Sinec this solving takes place with respect to the platforms which have come before and over-determine the methodologies and intentions involved, we can indeed state that this negation is also a leveling.

Quote :
Science does not permit inequality. Its logics are based on standardizing all value. What remains is value that can be standardized against the ground-value of science, which is not mans self-valuing per se. Science after all arose out of the minds who had to arm against nature, not in those who were "fit to it".

Philosophy, this is at least the task that I see now as possible, would have to bestow a new, affirmative morality onto science. Science may, as further understanding into in the future be employed to invest in the world as it is (grows, becomes, emerges, stands forth), instead of trying to subdue this becoming.

Absolutely! Heidegger does a wonderful job outlining the "nature of technology" as schematization/control/leveling, an essential closure-ing (that is also nonetheless and often despite itself a disclosing of precisely the 'human element', if we know how to look for this). As Nietzsche also understood, science (or, with Heidegger, technos) needs to be submitted to a broader encompassing human will (valuing), and the extent to which we fail in this task is the extent we are co-opted by these processes and subdued within them, over-determined by their own logics and functionalities. Man developed as a product of these, this is very true, we are as much a product of technology-science as technology-science is of us. Yet at some point we must rise and take control, assert our own HUMAN will against the essentially inhuman will governing science/techos and its productions.

Quote :
A further study of the theme Nietzsche opens with, in the Birth of Tragedy, would be useful. Because the Greeks, in creating Apollo / the Apollonian did the same thing as what the scientist / inventor does - arming against the terribleness of nature -- but they did so by positing their own aesthetics against it, rather than to simply submit their judgment of nature to what was possible as a functionality of dominion. In other words, they created something that they could value higher in terms of self value, than they could value nature herself.

This is the genius of the Greeks, their noble genius, set against what must have arisen as the all-too-human genius which Carlyle describes.

Yes this is plausible. In "arming ourselves against nature" we posit "otherness" as the threat of raw uncontrolled nature as the higher value, the only thing above which is our ability for resisting this uncontrollability. Science continues to operate on the assumption that endless control of nature is ideal, to not have essential control is ruin.

Some control is of course required, as goes without saying, since man itself is indeed a controlling-nature, in large part. This is what we ARE as a species, a being. But what else resides within, what other potentials exist? As you say we cannot continue to posit values only negatively, against the other, what are needed now are affirmative, positive valuations. The negative valuations of the past may form part of our platform going forward into the future, and indeed these essentially closed forms are necessary for what is build upon and after them, in the same way that our own imaginative-creative thinking is dependent on the regular and entirely restrictive-closed organic-biological processes composing our physical body.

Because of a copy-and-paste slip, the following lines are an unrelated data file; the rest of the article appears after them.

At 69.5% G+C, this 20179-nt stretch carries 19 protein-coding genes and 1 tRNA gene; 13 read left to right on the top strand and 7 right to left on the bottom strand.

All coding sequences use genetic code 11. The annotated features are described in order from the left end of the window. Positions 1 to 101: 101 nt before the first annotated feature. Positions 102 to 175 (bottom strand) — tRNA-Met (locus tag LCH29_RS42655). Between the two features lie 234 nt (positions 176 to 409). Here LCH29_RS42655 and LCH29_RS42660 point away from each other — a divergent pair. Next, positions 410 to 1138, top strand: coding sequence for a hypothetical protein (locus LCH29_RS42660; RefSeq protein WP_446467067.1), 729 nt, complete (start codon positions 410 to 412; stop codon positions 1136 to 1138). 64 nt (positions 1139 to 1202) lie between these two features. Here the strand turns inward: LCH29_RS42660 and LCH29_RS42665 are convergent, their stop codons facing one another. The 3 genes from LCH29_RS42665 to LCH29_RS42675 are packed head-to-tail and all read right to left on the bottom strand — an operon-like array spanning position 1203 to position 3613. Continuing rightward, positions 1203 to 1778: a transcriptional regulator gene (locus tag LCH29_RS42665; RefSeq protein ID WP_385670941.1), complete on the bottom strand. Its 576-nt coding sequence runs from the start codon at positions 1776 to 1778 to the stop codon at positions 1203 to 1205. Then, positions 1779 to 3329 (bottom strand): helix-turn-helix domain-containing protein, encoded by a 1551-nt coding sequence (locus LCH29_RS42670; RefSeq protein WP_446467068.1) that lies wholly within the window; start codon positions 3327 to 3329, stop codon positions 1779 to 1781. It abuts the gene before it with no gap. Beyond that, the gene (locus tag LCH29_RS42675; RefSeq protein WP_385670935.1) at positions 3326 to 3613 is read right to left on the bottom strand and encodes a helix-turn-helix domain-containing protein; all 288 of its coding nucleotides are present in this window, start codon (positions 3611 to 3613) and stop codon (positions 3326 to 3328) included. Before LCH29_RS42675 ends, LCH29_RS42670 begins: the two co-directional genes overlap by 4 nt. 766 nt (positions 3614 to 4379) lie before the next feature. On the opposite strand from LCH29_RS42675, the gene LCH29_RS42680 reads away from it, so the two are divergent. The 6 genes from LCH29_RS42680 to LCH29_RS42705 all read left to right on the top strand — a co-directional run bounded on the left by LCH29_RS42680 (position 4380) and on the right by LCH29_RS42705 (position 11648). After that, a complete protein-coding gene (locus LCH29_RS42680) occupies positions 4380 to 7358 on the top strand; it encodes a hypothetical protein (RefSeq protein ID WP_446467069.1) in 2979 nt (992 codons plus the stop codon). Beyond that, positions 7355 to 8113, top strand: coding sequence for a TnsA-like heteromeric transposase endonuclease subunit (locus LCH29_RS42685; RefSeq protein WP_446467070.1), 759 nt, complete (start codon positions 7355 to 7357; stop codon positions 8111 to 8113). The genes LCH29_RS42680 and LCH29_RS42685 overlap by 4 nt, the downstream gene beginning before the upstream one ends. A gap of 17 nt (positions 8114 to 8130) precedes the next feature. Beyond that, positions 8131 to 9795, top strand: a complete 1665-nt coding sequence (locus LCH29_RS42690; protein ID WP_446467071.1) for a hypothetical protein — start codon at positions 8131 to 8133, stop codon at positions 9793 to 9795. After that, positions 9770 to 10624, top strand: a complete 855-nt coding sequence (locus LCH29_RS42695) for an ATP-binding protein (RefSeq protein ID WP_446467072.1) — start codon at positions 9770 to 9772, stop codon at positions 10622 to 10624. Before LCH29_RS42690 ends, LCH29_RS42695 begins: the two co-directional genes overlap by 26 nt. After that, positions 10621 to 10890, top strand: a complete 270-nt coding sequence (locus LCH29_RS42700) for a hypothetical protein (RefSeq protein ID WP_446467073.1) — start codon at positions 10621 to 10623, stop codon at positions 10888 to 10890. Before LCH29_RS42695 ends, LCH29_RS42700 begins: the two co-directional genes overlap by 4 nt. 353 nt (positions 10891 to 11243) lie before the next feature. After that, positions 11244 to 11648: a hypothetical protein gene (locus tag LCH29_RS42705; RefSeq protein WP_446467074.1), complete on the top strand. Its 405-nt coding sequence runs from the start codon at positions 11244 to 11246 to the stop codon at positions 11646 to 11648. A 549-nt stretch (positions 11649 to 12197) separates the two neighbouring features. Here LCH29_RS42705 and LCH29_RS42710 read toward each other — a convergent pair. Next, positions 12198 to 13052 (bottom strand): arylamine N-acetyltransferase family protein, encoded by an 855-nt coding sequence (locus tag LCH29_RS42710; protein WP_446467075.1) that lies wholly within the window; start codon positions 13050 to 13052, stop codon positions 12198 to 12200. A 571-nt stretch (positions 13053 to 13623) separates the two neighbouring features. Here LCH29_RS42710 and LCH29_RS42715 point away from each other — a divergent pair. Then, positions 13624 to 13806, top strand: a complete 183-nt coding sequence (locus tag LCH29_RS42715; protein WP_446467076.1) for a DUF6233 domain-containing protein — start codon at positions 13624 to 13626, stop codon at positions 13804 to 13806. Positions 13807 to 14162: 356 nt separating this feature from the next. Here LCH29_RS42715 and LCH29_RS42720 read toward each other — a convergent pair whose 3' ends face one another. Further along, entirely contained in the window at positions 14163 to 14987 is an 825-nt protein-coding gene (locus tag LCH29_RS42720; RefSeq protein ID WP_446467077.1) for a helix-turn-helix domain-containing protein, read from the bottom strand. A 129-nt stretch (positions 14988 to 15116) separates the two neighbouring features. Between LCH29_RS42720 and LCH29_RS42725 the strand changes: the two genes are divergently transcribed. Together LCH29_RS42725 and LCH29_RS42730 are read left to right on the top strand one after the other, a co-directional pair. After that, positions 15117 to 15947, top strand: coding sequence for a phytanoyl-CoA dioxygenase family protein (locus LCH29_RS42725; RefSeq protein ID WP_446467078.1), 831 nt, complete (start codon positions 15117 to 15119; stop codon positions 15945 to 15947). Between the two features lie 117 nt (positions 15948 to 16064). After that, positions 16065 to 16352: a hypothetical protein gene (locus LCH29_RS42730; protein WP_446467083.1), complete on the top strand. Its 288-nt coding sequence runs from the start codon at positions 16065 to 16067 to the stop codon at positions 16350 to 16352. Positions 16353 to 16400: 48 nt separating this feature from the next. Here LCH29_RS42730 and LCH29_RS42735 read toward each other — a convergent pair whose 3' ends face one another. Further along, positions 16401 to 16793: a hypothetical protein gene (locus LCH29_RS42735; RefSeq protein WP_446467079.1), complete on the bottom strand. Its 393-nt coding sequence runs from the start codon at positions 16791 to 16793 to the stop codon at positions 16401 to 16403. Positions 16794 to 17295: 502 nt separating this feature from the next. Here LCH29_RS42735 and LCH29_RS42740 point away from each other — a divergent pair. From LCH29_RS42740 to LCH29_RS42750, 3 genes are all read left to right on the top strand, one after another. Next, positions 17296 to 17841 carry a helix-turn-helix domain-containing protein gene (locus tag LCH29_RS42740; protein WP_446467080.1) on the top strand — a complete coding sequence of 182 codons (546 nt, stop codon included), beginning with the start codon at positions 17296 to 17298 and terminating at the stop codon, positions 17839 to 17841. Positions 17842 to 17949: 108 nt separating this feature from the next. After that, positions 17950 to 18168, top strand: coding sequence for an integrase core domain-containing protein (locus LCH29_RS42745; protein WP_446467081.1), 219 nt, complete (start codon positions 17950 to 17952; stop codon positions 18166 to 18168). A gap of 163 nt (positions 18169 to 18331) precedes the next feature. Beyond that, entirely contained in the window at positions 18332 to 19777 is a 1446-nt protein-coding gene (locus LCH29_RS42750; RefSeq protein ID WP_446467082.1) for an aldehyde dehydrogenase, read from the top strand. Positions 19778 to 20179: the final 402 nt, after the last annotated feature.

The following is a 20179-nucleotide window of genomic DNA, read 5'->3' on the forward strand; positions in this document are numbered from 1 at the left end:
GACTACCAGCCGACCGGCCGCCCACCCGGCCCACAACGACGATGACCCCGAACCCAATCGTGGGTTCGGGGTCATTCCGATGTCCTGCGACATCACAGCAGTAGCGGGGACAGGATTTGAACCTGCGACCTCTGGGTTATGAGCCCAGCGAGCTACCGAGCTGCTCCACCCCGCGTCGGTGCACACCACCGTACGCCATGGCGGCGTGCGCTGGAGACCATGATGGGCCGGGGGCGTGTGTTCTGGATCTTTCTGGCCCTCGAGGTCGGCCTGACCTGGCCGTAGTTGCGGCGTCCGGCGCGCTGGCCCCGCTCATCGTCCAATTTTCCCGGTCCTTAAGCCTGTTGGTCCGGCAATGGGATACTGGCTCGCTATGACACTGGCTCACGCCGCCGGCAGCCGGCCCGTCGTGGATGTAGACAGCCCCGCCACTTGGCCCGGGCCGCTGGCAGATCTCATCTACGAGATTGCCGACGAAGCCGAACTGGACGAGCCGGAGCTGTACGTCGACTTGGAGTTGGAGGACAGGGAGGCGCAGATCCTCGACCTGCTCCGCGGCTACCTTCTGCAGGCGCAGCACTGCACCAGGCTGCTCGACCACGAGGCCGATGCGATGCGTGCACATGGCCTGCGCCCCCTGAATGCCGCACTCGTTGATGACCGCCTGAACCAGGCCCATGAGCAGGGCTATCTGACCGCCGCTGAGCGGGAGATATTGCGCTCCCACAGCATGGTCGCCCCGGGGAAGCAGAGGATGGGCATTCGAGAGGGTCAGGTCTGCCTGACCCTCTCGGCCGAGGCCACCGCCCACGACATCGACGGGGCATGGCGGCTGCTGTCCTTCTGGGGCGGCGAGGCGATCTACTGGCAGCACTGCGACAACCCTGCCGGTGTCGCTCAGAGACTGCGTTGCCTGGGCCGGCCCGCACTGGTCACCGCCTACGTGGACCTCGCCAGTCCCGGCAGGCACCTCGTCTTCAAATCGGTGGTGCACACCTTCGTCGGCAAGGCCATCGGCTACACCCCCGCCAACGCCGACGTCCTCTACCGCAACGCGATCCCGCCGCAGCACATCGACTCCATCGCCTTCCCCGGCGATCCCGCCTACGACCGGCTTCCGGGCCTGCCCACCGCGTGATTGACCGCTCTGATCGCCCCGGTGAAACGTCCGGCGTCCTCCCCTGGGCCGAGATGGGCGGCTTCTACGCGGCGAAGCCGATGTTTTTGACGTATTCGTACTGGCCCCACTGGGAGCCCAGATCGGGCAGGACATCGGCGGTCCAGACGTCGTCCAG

Quote :
We must look at this dichotomy, science versus the Apollonian, to recognize in our own culture these two different types of valuing, for they both exist next to / intertwined into each other. In order to 'heal' our culture, to truly improve it, we have to make it possible first to distinguish what is Greek, and what is, in short, "nature-hating-ape".

Yes, but even the Greeks posited from an essentially negative position when they proposed aesthetic "solutions" (Gods) to the fury of nature (and of human nature, their internal experiences of affects-desires-drives). If viewed in this way we first see what appears as a digression from Greek to scientist. But this must also represent a progression, an evolving: the valuing negatively with respect to and against "nature" (uncontrollability/unknowability as such, externally and internally) moving from an early stage to a later stage. I can see science as representing very much a more "authentic" or honest negative valuing, the Greek form of this negative valuing being an early pre-cursor or crude beginning positing form, less refined, less "itself". Science becomes a monster precisely because it takes the internal "contradiction" (to affirmative valuation as self-value, i.e. this contradiction being the negative valuing supplanting a more affirmative valuing potential) and exposes it, welcomes it openly, develops it further and brings it more fully in/to itself.

You are right we must learn to distinguish the Greek from the scientist -- in this distinction we can find a relief, a topography emerges wherein we begin to grasp precisely what it is about these valuing positings that is so detrimental and restrictive, so harmfully self-destructive. Of course if we employ Hegel here, it might indeed be possible that mankind must move through these stages dialectically in order to emerge at the other side, the inverse of all negative values-positing. In the present stage we then must work at forging the synthesis.